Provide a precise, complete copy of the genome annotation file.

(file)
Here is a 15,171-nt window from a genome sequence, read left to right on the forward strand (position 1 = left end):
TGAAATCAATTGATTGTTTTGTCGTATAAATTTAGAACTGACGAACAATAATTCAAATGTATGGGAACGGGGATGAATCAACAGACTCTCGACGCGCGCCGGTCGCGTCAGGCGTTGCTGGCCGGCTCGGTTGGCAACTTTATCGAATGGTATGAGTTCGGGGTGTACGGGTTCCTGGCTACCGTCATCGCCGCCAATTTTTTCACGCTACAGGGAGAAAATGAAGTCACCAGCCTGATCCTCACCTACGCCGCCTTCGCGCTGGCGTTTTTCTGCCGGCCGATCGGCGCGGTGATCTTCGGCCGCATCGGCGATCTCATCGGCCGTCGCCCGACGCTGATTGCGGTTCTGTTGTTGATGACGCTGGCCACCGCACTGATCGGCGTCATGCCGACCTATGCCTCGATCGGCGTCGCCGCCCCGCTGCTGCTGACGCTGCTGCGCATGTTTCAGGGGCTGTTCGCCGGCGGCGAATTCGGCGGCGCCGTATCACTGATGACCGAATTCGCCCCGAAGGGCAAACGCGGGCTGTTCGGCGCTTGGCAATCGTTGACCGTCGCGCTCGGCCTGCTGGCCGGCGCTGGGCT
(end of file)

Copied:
Here is a 15,171-nt window from a genome sequence, read left to right on the forward strand (position 1 = left end):
TGAAATCAATTGATTGTTTTGTCGTATAAATTTAGAACTGACGAACAATAATTCAAATGTATGGGAACGGGGATGAATCAACAGACTCTCGACGCGCGCCGGTCGCGTCAGGCGTTGCTGGCCGGCTCGGTTGGCAACTTTATCGAATGGTATGAGTTCGGGGTGTACGGGTTCCTGGCTACCGTCATCGCCGCCAATTTTTTCACGCTACAGGGAGAAAATGAAGTCACCAGCCTGATCCTCACCTACGCCGCCTTCGCGCTGGCGTTTTTCTGCCGGCCGATCGGCGCGGTGATCTTCGGCCGCATCGGCGATCTCATCGGCCGTCGCCCGACGCTGATTGCGGTTCTGTTGTTGATGACGCTGGCCACCGCACTGATCGGCGTCATGCCGACCTATGCCTCGATCGGCGTCGCCGCCCCGCTGCTGCTGACGCTGCTGCGCATGTTTCAGGGGCTGTTCGCCGGCGGCGAATTCGGCGGCGCCGTATCACTGATGACCGAATTCGCCCCGAAGGGCAAACGCGGGCTGTTCGGCGCTTGGCAATCGTTGACCGTCGCGCTCGGCCTGCTGGCCGGCGCTGGGCT